International & Comparative Labor Workshop
February 26, 2008
Chris Howell, Professor of Politics, Oberlin College, Presents
"The Transformation of French Industrial Relations: Statism in a Post-Dirigiste Era"
When: Tuesday, February 26, 2008, 4:30 p.m.
Where: ILR, 215 Ives Hall
Beneath the surface of social protest something quite fundamental has changed in the regulation of class relations in France. This paper explores two paradoxes of the transformation of the postwar system of French class relations. First, a dense network of institutions of social dialogue and worker representation has become implanted in French firms at the same time as trade union strength has declined. Second, the transformation has involved decentralization and a relaxation of centralized labor market regulation on the part of the state, yet the French state remains a central actor in the reconstruction of the industrial relations system. The paper argues that institutional reform of industrial relations became a precondition for economic restructuring.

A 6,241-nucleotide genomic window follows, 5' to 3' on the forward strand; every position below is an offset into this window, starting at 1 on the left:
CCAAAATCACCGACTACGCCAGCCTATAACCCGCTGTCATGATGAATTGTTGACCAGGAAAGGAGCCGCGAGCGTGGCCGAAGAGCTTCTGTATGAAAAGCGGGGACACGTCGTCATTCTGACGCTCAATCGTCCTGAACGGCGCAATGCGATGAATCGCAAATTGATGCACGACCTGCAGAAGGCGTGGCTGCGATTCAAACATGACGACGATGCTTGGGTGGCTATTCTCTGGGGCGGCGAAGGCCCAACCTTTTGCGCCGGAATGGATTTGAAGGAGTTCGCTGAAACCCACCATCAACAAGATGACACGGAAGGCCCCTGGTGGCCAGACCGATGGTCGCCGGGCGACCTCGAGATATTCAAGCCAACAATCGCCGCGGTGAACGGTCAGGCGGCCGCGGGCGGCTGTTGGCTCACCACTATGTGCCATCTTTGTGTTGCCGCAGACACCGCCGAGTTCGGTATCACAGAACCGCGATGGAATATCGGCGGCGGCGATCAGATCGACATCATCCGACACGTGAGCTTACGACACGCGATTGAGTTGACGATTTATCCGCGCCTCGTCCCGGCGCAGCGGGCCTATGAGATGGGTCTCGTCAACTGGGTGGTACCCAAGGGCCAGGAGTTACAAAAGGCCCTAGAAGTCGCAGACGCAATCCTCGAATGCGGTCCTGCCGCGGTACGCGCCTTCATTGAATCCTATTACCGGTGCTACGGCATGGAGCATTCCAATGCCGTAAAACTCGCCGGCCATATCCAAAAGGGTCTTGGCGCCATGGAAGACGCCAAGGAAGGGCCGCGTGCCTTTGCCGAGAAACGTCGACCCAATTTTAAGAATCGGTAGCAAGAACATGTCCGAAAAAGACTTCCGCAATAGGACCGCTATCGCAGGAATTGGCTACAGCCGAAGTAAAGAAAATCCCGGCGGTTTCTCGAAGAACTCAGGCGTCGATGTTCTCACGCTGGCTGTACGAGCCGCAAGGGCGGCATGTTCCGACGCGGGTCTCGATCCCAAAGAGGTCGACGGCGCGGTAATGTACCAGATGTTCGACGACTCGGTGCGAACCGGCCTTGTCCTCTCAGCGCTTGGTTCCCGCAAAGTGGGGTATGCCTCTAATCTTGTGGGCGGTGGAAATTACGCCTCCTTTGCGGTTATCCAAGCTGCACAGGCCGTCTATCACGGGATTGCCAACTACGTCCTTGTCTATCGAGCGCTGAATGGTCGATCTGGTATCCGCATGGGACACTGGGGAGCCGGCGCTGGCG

However, reform could not take place without the active intervention of the state because employers and trade unions alone were unable to create durable industrial relations institutions. Successive French governments sought to permit greater flexibility as long as its introduction was negotiated. However, negotiation requires someone to negotiate with, and the collapse of trade unionism meant the need for new actors on the labor side. Only the state could both create and confer legitimacy upon those new actors. The result has been a transformation in the landscape of French industrial relations, and the emergence of a dizzying array of new forms of labor representation.